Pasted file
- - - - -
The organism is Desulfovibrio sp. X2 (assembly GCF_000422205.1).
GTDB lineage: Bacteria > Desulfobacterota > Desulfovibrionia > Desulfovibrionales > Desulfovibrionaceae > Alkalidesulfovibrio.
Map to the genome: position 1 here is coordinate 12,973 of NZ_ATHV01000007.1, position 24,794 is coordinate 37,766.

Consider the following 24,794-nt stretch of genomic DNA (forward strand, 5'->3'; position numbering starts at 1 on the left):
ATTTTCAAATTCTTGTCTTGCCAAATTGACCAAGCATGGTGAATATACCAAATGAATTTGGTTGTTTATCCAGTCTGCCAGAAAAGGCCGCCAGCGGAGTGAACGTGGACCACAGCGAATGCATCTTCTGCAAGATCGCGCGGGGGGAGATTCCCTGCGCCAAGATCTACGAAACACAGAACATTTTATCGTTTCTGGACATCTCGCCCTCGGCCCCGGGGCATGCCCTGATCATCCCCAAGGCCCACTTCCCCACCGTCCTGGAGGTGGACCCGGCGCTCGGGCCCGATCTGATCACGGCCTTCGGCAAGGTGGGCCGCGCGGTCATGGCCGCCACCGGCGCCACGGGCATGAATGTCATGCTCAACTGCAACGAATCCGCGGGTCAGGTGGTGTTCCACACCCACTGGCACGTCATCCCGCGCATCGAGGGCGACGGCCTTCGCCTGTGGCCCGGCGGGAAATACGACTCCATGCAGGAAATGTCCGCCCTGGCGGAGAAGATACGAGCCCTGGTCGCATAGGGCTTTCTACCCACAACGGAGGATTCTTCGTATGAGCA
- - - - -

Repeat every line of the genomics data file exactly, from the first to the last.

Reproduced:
The organism is Desulfovibrio sp. X2 (assembly GCF_000422205.1).
GTDB lineage: Bacteria > Desulfobacterota > Desulfovibrionia > Desulfovibrionales > Desulfovibrionaceae > Alkalidesulfovibrio.
Map to the genome: position 1 here is coordinate 12,973 of NZ_ATHV01000007.1, position 24,794 is coordinate 37,766.

Consider the following 24,794-nt stretch of genomic DNA (forward strand, 5'->3'; position numbering starts at 1 on the left):
ATTTTCAAATTCTTGTCTTGCCAAATTGACCAAGCATGGTGAATATACCAAATGAATTTGGTTGTTTATCCAGTCTGCCAGAAAAGGCCGCCAGCGGAGTGAACGTGGACCACAGCGAATGCATCTTCTGCAAGATCGCGCGGGGGGAGATTCCCTGCGCCAAGATCTACGAAACACAGAACATTTTATCGTTTCTGGACATCTCGCCCTCGGCCCCGGGGCATGCCCTGATCATCCCCAAGGCCCACTTCCCCACCGTCCTGGAGGTGGACCCGGCGCTCGGGCCCGATCTGATCACGGCCTTCGGCAAGGTGGGCCGCGCGGTCATGGCCGCCACCGGCGCCACGGGCATGAATGTCATGCTCAACTGCAACGAATCCGCGGGTCAGGTGGTGTTCCACACCCACTGGCACGTCATCCCGCGCATCGAGGGCGACGGCCTTCGCCTGTGGCCCGGCGGGAAATACGACTCCATGCAGGAAATGTCCGCCCTGGCGGAGAAGATACGAGCCCTGGTCGCATAGGGCTTTCTACCCACAACGGAGGATTCTTCGTATGAGCA